Cutting back on upfront spending can also be a smart move. Peter Shieh, Senior Wealth Advisor at Citi Global Wealth, has a client in the commercial lighting business who has historically held inventory like lightbulbs and electrical cords for six to nine months. Now the customer orders a maximum of three months in advance. The customer has also negotiated with suppliers to set prices for specific products. “With inflation, prices could be 20% to 30% higher in three months, so that’s another thing they’re thinking about and planning for,” Shieh said.
Save money but be strategic, especially with employees
A tactic to save cash could be to pay bills closer to the due date than 15 or 20 days in advance, or ask for a longer payment window, say 60 to 90 days instead of 30 days.
Also, look at real estate costs, said Matt Armanino, chief executive and managing partner of Armanino LLP, an independent accounting and business advisory firm. If your lease is about to expire, consider whether you really need the space you have given the hybrid or remote work trend. Or is it possible to sublet a part of the space in the case of a long-term lease?
For most small businesses, one of the biggest expenses is employee-related costs, so it’s an easy effort to cut costs. Don’t jump with the weapon. The cost of hiring and retaining talent is particularly high right now, so it can be “small and stupid” to let people go unless you really have to,” Armanino said.
If you’ve tried other options and still need to cut costs, consider furloughing workers instead of firing them outright, said Joshua Oberndorf, CPA at EisnerAmper. Let them know how valuable they are to your business and your intent to bring them back as soon as possible, he said.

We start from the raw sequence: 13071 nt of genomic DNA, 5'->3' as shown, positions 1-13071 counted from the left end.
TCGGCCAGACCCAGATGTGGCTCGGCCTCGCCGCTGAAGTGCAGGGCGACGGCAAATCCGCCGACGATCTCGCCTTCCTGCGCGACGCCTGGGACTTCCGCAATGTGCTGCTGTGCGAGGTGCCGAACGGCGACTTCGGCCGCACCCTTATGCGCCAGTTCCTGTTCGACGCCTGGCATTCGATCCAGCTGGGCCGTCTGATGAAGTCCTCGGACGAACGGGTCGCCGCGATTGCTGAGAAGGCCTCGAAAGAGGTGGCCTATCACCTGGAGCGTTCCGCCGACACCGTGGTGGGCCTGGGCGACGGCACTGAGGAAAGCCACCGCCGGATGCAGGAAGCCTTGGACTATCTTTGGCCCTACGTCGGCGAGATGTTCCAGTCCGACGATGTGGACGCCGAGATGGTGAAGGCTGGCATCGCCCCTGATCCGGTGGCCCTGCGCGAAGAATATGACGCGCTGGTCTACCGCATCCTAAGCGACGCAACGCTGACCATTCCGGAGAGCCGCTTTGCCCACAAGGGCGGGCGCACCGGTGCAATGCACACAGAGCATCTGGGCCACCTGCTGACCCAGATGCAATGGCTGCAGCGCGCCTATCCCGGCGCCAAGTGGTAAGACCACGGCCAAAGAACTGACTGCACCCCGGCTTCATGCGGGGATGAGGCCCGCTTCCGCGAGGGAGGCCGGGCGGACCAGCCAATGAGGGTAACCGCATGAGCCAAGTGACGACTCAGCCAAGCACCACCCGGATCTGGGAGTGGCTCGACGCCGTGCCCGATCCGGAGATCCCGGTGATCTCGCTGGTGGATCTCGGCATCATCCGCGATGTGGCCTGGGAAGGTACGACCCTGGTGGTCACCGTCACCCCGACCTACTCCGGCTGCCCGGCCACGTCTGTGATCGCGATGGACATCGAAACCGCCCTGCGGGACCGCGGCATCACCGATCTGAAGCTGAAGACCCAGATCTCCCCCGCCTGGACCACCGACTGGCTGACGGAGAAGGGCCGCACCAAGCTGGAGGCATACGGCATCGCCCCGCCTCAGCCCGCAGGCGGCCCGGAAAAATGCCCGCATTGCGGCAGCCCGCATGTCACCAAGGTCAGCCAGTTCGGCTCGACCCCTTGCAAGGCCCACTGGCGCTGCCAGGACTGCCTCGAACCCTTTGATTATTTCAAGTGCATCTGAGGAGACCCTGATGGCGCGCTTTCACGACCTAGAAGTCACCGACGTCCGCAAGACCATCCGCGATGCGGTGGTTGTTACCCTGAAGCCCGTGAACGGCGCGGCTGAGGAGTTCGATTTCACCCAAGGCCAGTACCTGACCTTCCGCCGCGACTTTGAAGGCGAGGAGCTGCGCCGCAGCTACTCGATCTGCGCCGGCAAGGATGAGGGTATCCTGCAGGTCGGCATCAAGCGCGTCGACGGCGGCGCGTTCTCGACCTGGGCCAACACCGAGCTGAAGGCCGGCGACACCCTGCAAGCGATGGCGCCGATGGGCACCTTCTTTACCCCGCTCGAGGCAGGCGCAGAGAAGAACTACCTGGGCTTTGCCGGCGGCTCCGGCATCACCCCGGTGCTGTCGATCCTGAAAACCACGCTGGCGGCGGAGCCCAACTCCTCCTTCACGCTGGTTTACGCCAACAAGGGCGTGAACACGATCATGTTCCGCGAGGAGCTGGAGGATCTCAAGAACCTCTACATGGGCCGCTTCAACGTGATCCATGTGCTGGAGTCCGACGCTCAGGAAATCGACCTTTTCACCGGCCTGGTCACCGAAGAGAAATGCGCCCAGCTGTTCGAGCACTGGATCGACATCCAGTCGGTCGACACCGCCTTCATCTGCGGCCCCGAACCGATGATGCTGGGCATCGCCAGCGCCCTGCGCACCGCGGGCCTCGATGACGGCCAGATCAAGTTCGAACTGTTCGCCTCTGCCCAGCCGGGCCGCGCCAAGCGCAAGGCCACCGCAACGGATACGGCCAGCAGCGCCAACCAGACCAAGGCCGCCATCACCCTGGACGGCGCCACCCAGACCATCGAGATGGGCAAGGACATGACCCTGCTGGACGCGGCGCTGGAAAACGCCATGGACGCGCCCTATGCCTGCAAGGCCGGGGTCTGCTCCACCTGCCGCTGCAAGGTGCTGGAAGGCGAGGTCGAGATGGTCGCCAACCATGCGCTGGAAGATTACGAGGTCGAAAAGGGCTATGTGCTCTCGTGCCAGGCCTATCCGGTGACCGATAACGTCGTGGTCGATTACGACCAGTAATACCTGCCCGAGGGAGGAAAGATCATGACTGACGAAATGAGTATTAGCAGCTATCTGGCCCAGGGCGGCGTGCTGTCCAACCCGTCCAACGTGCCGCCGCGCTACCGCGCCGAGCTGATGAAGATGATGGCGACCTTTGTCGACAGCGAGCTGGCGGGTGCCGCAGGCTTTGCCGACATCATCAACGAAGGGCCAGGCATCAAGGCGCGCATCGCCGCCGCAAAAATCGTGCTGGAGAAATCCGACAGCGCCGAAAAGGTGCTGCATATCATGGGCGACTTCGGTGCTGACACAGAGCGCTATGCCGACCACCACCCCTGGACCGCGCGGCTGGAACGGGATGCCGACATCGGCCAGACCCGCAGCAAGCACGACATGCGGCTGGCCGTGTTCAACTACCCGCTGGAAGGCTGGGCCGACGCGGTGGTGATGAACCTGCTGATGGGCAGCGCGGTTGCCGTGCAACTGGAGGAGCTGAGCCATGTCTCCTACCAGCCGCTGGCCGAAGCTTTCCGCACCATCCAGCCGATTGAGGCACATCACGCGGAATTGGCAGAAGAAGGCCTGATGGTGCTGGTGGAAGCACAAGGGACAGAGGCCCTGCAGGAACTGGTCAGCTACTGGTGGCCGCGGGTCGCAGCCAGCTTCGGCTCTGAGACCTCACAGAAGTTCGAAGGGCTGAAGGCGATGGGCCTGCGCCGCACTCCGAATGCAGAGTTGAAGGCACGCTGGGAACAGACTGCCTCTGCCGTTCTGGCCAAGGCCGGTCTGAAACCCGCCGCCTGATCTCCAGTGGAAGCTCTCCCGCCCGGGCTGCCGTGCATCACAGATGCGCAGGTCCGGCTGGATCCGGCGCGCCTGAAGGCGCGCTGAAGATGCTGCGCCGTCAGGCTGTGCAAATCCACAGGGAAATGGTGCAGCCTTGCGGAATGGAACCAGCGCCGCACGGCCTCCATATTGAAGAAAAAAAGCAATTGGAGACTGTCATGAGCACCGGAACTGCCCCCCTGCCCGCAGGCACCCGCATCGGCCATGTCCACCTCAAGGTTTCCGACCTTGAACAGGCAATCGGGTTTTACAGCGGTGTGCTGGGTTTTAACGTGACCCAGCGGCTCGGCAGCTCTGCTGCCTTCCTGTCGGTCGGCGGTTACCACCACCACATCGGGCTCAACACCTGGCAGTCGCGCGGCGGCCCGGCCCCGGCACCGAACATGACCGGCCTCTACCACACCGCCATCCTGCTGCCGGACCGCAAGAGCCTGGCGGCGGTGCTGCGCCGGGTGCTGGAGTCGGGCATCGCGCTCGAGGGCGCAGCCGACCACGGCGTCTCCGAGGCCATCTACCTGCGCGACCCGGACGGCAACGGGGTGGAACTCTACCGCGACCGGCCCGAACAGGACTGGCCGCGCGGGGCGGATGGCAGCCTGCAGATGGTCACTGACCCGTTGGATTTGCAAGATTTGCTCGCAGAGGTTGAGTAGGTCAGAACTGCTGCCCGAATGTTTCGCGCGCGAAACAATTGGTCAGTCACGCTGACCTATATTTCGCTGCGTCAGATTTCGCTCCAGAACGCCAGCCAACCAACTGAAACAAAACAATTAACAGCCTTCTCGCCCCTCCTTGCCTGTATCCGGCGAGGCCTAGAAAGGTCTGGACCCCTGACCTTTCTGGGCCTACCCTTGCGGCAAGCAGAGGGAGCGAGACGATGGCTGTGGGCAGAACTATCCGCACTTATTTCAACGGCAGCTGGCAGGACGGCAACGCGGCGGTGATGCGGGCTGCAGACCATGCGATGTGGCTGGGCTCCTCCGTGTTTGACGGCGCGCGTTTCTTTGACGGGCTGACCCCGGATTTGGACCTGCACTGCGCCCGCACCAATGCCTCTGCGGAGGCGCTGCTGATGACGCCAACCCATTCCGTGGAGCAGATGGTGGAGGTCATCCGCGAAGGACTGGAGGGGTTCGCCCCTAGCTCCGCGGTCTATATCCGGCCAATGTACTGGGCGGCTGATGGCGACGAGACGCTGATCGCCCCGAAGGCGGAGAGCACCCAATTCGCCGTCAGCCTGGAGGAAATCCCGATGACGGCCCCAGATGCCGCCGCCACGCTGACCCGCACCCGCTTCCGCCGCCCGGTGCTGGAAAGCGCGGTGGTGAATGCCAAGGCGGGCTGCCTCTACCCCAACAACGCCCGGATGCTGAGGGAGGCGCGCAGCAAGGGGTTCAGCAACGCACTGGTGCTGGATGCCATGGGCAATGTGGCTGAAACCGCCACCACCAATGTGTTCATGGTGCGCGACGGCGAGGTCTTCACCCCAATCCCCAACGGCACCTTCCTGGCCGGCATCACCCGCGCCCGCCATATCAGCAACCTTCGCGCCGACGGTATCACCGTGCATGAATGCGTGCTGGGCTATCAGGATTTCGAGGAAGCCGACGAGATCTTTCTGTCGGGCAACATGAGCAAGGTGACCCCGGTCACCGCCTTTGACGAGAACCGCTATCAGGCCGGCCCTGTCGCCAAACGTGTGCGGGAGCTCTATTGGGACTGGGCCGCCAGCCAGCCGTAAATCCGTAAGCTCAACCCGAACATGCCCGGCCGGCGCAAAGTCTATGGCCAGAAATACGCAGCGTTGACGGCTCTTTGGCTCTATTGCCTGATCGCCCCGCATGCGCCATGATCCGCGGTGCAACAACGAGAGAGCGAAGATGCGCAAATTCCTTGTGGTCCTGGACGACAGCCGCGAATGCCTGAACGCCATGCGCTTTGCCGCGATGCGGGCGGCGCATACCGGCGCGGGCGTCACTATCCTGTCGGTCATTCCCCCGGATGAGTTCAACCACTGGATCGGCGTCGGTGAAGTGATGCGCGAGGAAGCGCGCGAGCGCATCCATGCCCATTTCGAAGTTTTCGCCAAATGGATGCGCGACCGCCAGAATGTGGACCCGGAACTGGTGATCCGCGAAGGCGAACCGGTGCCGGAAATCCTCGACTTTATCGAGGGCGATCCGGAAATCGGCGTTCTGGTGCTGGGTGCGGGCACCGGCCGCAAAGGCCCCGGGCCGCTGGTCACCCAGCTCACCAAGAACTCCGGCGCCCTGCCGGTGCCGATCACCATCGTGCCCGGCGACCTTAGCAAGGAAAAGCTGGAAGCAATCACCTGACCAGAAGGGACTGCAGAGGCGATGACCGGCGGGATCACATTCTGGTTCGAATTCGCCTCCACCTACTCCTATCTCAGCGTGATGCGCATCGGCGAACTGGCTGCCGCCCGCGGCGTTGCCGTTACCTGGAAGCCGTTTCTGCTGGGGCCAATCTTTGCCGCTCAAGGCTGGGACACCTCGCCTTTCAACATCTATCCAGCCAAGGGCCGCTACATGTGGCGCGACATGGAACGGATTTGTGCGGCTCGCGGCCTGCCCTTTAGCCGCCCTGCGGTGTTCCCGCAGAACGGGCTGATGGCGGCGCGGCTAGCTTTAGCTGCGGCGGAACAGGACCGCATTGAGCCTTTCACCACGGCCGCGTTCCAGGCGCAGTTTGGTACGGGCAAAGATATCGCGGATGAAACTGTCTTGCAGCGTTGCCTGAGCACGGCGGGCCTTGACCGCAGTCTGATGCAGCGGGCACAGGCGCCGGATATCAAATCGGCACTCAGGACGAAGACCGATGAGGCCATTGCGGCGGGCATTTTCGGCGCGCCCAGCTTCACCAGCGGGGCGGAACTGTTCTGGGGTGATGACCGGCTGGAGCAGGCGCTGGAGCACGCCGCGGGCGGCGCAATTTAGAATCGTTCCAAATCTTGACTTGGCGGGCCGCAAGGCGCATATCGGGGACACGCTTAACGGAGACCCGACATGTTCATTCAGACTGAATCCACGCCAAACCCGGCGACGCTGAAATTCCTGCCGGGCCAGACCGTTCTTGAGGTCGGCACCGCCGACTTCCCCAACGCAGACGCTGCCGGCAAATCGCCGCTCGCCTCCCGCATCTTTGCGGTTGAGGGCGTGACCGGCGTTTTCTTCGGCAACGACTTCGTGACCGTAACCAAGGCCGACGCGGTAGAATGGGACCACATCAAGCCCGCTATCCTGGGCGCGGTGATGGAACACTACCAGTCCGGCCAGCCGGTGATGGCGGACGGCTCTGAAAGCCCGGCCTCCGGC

You might also consider taking out a small business line of credit to use as a short-term tether, Shieh said. For this option, a small business can expect an average APR of between 7% and 25%, according to NerdWallet’s Fundera. Although rates are higher now than, say, six months ago, it’s good to have the lifeline to access when needed, he said. There are other options for small business financing, too, including friends and family, online lenders or financiers, and SBA loans.
Invest in productivity, cost savings and future revenue
Take a look at which parts of the business can be automated or digitized. For example, you might be able to use a chatbot to reduce customer service costs, or switch to online training instead of onsite training. Armanino’s company did the latter, for example, and the move paid for itself within a few quarters.
Sometimes you have to spend a little money up front to see longer-term cost savings, he said. That’s true even in a downturn, especially when the money you’re spending elsewhere can be reallocated to those uses, he said.
Many small businesses are tempted to shut down their marketing activities during a downturn. Don’t fall into this trap. Consider a study by McGraw-Hill Research that analyzed 600 companies from 1980-1985. Findings showed that companies that stayed on track with marketing spend through two years of recession significantly increased sales. And by 1985, those who advertised aggressively during the recession had significantly higher sales than those who let the ads go by the wayside.
“You don’t want to cut off communication with customers, that’s your future revenue,” Oberndorf said.